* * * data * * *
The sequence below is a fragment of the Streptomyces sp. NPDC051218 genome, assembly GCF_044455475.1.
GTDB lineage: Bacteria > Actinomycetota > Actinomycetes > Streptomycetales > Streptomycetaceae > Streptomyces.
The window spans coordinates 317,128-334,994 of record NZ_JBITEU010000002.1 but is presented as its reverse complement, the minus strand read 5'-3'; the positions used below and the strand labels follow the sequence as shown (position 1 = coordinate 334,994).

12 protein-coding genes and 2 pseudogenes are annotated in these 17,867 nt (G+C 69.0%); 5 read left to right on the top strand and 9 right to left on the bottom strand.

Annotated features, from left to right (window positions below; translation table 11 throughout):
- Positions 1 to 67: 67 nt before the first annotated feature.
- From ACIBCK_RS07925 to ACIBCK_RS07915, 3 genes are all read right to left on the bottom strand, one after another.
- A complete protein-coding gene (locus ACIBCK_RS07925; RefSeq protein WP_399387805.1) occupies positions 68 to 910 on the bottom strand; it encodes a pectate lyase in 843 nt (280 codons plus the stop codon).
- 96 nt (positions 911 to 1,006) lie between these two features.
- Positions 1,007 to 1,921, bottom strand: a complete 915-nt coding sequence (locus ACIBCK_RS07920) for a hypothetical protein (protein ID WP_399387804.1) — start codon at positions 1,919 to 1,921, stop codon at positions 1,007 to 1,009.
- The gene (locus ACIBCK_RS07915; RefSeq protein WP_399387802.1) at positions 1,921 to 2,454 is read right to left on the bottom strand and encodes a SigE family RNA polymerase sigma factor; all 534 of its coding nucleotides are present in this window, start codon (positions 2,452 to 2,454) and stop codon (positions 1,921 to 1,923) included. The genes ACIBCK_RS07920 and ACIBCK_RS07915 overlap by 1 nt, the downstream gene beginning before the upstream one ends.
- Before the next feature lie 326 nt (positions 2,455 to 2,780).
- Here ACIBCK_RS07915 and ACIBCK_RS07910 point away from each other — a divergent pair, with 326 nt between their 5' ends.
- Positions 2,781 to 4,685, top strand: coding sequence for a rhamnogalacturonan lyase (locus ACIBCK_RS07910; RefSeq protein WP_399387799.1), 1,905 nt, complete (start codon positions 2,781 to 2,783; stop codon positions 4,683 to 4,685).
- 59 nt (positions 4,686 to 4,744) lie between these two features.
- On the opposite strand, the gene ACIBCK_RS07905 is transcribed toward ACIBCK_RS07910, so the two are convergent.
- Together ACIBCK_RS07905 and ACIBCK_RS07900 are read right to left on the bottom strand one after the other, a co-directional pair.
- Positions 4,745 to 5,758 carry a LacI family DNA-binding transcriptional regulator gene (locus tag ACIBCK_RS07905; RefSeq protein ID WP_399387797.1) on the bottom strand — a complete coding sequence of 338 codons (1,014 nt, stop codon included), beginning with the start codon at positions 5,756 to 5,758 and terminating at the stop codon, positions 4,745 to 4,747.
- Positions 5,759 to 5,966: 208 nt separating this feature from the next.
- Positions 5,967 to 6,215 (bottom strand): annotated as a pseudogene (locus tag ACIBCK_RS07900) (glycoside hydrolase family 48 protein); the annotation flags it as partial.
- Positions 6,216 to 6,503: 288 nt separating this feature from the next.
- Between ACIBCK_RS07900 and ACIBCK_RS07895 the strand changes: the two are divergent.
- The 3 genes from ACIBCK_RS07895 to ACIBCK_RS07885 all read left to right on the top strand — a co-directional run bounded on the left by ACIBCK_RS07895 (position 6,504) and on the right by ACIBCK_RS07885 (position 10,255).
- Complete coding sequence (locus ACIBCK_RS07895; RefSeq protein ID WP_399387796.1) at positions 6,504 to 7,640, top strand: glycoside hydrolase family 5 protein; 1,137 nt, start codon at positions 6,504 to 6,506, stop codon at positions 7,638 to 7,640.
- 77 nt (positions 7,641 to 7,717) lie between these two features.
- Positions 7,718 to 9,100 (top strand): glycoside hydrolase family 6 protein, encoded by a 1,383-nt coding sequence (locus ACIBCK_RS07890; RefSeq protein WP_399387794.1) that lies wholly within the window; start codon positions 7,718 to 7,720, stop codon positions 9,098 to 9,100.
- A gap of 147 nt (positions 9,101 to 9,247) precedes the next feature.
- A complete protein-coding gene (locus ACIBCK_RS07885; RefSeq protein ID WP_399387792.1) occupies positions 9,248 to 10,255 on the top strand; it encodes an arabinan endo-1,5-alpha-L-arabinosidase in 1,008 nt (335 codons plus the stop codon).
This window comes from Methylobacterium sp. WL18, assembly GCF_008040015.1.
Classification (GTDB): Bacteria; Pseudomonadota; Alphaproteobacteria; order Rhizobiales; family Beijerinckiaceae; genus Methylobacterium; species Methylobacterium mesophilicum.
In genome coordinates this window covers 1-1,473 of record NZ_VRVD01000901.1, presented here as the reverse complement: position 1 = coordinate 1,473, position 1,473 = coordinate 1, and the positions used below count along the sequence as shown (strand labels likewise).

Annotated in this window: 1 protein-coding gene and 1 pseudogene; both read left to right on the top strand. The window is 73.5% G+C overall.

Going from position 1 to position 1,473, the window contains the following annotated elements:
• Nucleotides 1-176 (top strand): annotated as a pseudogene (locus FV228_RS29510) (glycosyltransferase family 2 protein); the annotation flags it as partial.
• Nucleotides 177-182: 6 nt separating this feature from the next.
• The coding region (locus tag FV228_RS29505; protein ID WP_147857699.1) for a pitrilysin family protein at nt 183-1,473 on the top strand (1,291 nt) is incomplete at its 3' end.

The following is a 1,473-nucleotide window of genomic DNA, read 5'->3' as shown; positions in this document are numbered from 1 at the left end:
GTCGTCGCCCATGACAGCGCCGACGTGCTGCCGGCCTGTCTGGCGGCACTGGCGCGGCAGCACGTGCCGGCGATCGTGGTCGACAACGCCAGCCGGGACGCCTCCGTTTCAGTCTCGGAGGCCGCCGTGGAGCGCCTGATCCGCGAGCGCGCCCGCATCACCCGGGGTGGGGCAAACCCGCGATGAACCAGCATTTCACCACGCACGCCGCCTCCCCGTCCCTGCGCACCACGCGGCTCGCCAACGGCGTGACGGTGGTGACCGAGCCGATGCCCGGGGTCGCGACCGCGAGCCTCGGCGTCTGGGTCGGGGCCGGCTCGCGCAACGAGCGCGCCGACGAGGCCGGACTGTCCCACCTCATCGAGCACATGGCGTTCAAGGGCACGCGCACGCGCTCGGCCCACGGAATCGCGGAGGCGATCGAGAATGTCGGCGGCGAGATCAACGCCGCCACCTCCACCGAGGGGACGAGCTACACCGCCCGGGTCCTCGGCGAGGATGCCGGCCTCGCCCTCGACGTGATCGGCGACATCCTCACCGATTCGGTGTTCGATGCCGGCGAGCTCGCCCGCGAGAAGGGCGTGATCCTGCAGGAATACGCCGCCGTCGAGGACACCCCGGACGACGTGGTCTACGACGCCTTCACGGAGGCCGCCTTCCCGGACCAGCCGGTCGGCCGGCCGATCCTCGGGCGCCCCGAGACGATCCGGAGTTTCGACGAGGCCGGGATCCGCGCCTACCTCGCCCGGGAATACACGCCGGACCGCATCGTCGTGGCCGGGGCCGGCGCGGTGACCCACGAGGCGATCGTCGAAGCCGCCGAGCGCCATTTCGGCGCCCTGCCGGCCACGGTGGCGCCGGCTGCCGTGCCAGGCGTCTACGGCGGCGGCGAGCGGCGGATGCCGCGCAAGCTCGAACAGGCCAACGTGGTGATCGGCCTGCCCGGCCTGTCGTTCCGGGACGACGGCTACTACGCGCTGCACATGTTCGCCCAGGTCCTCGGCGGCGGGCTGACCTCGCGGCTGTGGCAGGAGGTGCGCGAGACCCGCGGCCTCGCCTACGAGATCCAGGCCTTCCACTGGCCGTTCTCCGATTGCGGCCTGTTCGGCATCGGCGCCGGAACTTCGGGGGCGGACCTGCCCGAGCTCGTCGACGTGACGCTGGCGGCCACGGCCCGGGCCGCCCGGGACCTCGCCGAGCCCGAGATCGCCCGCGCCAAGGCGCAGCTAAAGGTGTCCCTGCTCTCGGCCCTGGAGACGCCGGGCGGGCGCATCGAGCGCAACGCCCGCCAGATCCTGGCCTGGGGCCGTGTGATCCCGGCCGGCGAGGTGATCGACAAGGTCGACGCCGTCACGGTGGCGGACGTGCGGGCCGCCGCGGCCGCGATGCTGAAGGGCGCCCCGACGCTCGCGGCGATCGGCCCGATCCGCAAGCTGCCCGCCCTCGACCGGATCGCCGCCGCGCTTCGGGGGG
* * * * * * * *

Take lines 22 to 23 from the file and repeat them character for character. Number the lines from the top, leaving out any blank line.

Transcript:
- Between ACIBCK_RS07900 and ACIBCK_RS07895 the strand changes: the two are divergent.
- The 3 genes from ACIBCK_RS07895 to ACIBCK_RS07885 all read left to right on the top strand — a co-directional run bounded on the left by ACIBCK_RS07895 (position 6,504) and on the right by ACIBCK_RS07885 (position 10,255).